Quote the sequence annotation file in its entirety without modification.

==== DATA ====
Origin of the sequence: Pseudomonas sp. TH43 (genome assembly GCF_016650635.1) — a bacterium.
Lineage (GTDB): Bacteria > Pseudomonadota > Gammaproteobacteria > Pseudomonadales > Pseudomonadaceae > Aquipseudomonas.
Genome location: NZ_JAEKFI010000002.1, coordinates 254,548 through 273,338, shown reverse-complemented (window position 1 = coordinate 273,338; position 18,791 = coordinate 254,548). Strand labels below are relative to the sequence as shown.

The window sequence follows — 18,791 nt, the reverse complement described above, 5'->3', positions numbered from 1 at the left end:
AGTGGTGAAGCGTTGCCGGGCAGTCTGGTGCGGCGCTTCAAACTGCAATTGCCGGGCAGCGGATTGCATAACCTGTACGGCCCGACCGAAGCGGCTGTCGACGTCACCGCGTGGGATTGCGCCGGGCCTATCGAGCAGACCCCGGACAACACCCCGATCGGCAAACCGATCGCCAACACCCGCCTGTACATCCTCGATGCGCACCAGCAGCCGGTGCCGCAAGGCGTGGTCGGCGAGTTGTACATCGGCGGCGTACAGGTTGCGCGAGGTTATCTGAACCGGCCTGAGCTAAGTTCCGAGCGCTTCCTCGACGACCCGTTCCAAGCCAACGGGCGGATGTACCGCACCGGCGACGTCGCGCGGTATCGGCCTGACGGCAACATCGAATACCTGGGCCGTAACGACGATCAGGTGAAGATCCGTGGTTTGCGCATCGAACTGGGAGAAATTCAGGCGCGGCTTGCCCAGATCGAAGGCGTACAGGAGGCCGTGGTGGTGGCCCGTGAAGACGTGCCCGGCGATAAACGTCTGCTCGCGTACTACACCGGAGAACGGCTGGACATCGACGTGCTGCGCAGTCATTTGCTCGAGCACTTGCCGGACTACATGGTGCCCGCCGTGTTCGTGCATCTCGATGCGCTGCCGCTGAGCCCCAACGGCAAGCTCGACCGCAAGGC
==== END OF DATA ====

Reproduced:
Origin of the sequence: Pseudomonas sp. TH43 (genome assembly GCF_016650635.1) — a bacterium.
Lineage (GTDB): Bacteria > Pseudomonadota > Gammaproteobacteria > Pseudomonadales > Pseudomonadaceae > Aquipseudomonas.
Genome location: NZ_JAEKFI010000002.1, coordinates 254,548 through 273,338, shown reverse-complemented (window position 1 = coordinate 273,338; position 18,791 = coordinate 254,548). Strand labels below are relative to the sequence as shown.

The window sequence follows — 18,791 nt, the reverse complement described above, 5'->3', positions numbered from 1 at the left end:
AGTGGTGAAGCGTTGCCGGGCAGTCTGGTGCGGCGCTTCAAACTGCAATTGCCGGGCAGCGGATTGCATAACCTGTACGGCCCGACCGAAGCGGCTGTCGACGTCACCGCGTGGGATTGCGCCGGGCCTATCGAGCAGACCCCGGACAACACCCCGATCGGCAAACCGATCGCCAACACCCGCCTGTACATCCTCGATGCGCACCAGCAGCCGGTGCCGCAAGGCGTGGTCGGCGAGTTGTACATCGGCGGCGTACAGGTTGCGCGAGGTTATCTGAACCGGCCTGAGCTAAGTTCCGAGCGCTTCCTCGACGACCCGTTCCAAGCCAACGGGCGGATGTACCGCACCGGCGACGTCGCGCGGTATCGGCCTGACGGCAACATCGAATACCTGGGCCGTAACGACGATCAGGTGAAGATCCGTGGTTTGCGCATCGAACTGGGAGAAATTCAGGCGCGGCTTGCCCAGATCGAAGGCGTACAGGAGGCCGTGGTGGTGGCCCGTGAAGACGTGCCCGGCGATAAACGTCTGCTCGCGTACTACACCGGAGAACGGCTGGACATCGACGTGCTGCGCAGTCATTTGCTCGAGCACTTGCCGGACTACATGGTGCCCGCCGTGTTCGTGCATCTCGATGCGCTGCCGCTGAGCCCCAACGGCAAGCTCGACCGCAAGGC